Sampling

We construct a combined Gibbs sampler and MH sampler using the above conditionals: the draws for the $\theta_i$ is simple because of conjugacy. But for $\alpha$ and $\beta$, we implement a Metropolis-Hastings sampler, use a normal proposal with mean the current values of $\alpha$ and $\beta$ and standard deviations 0.25 and 3 respectively, remembering to reject negative values from the proposal. Each step of the 70 gibbs samplers are alternated with each step of the MH sampler for $\alpha$ and $\beta$.

# number of thetas
numthetas=tumorn.shape[0]
numthetas
70

Using logs

So far we have used distributions directly for our sampling. This is a bad idea for large numbers of parameters (here we have 72). Small numbers multiply smaller and we can get underflow fast. Its better to subtract -72 from -56 than to do $\frac{10^{-56}}{10^{-72}}$. Thus for our posterior computations in the acceptance ratio, we must take logs

We set up python functions for each draw

from scipy.special import gammaln

# prior for the hyperparameters
def log_prior(a, b):
    if a <= 0 or b <=0:
        return -np.inf
    return -2.5*np.log(a + b)

# sampling from conditional posterior for the theta
draw_thetas = lambda a,b: beta.rvs(a+tumory,b+tumorn-tumory, size=numthetas)

# conditional posterior (pdf) for alpha
def log_cond_alpha(a,b, thetas):
    if a <= 0 or b <=0:
        return -np.inf
    return numthetas*(gammaln(a+b) - gammaln(a)) + a*np.sum(np.log(thetas)) + log_prior(a,b)
   
# conditional posterior (pdf) for beta
def log_cond_beta(a,b, thetas):
    if a <= 0 or b <=0:
        return -np.inf
    return numthetas*(gammaln(a+b) - gammaln(b)) + b*np.sum(np.log(1.0 - thetas)) + log_prior(a,b)
  
# using the above pdfs we draw for alpha and beta in MH fashion
def draw_alpha(a,b,thetas,proposal_sd, accepts):
    astar = norm.rvs(a,proposal_sd)  # proposed a new alpha
    num = log_cond_alpha(astar,b, thetas) 
    den = log_cond_alpha(a,b, thetas)
    R=np.random.rand()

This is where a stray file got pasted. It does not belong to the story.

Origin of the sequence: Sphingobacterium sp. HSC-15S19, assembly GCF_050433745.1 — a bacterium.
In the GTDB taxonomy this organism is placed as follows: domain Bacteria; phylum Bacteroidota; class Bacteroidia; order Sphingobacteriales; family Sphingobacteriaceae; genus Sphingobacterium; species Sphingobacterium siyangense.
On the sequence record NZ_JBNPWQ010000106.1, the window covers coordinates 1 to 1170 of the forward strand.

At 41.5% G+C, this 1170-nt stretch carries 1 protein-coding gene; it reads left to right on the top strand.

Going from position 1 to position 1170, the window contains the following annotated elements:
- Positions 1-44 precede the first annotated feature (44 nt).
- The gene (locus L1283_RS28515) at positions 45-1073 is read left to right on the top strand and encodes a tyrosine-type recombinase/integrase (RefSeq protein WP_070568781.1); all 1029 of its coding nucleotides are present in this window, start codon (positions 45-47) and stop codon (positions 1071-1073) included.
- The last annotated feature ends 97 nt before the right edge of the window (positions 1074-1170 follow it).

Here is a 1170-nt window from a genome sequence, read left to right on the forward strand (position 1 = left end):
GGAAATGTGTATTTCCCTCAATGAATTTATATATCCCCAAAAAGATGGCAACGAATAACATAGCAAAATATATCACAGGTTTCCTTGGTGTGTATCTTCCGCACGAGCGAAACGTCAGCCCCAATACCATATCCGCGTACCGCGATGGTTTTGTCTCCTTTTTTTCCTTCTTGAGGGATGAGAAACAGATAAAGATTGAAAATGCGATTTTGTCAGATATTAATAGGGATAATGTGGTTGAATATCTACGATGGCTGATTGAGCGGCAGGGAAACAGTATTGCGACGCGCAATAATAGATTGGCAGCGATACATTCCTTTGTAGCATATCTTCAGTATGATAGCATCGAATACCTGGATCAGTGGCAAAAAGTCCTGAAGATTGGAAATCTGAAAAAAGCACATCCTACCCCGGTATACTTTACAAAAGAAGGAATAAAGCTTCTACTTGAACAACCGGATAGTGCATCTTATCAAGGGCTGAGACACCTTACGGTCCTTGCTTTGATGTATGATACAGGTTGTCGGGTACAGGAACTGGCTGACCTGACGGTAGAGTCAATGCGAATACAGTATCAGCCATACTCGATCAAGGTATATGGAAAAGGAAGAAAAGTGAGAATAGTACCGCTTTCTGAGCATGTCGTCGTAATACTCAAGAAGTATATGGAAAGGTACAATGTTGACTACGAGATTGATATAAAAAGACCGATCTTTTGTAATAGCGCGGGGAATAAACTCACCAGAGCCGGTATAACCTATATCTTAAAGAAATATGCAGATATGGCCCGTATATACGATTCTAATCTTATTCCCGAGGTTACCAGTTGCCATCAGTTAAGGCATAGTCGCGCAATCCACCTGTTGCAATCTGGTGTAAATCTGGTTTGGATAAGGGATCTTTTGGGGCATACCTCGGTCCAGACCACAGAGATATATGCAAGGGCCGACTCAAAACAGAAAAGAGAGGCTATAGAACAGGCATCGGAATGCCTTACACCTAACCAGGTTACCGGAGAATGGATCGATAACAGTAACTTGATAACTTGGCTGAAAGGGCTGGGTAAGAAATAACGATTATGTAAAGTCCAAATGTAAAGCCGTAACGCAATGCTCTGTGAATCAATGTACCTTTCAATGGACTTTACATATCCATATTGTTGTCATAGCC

if (np.log(R) <= num - den): 
        accepted=1
    else:
        accepted=0
    accepts['alpha'] = accepts['alpha'] + accepted
    if accepted:
        return astar
    else:
        return a

def draw_beta(a,b,thetas,proposal_sd, accepts):
    bstar = norm.rvs(b,proposal_sd)
    num = log_cond_beta(a,bstar, thetas)
    den = log_cond_beta(a,b, thetas)
    R=np.random.rand()
    if (np.log(R) <= num - den):
        accepted=1
    else:
        accepted=0
    accepts['beta'] = accepts['beta'] + accepted
    if accepted:
        return bstar
    else:
        return b

We initialize variables for our sampler.

burnin=20000
numtraces=200000
totaltraces=burnin+numtraces

alphas=np.empty(totaltraces)
betas=np.empty(totaltraces)
thetas=np.empty((totaltraces, numthetas))

# these are the step sizes for the proposal distribution
# for our M-H sampling for alpha and beta to be used in Gibbs sampling later
alpha_prop_sd=0.6
beta_prop_sd=3.2

#start positions
alphas[0]=1.
betas[0]=1.
thetas[0,:] = (tumory+0.5)/(tumorn+0.5)

#draw_thetas(alphas[0], betas[0])
accepteds={'alpha':0, 'beta':0}

This is the main loop of our sampler. Notice the structure: for alpha we take from the previous step, for beta we take the changed alpha from the current step, and for the thetas we take both alpha and beta from the current step.

start = time.clock()

for m in np.arange(1,totaltraces):
    alphas[m] = draw_alpha(alphas[m-1],betas[m-1],thetas[m-1,:], alpha_prop_sd, accepteds)
    betas[m] = draw_beta(alphas[m],betas[m-1],thetas[m-1,:], beta_prop_sd, accepteds)
    thetas[m,:] = draw_thetas(alphas[m],betas[m])

print("sampling took: ", time.clock()-start, " seconds.")
sampling took:  78.917338  seconds.

Check our acceptance ratio, and then remove burnin samples and thin

accepteds['alpha']/numtraces, accepteds['beta']/numtraces
(0.367055, 0.43298)
#remove burnin samples and thin
thin=40
alphatrace=alphas[burnin+1:totaltraces:thin]
betatrace=betas[burnin+1:totaltraces:thin]
thetastrace=thetas[burnin+1:totaltraces:thin,:]
print(thetastrace.shape, alphatrace.shape)
(5000, 70) (5000,)

Traces and autocorrelation

We check our traces.

plt.figure(figsize=[12,6])
plt.subplot(1,2,1)
plt.plot(alphatrace)
plt.ylabel('alpha')
plt.subplot(1,2,2)
plt.plot(betatrace)
plt.ylabel('beta')
Text(0, 0.5, 'beta')

png

def corrplot(trace, maxlags=50):
    plt.acorr(trace-np.mean(trace),  normed=True, maxlags=maxlags);
    plt.xlim([0, maxlags])
corrplot(alphatrace)

png

corrplot(betatrace)

png

corrplot(thetastrace[:,7])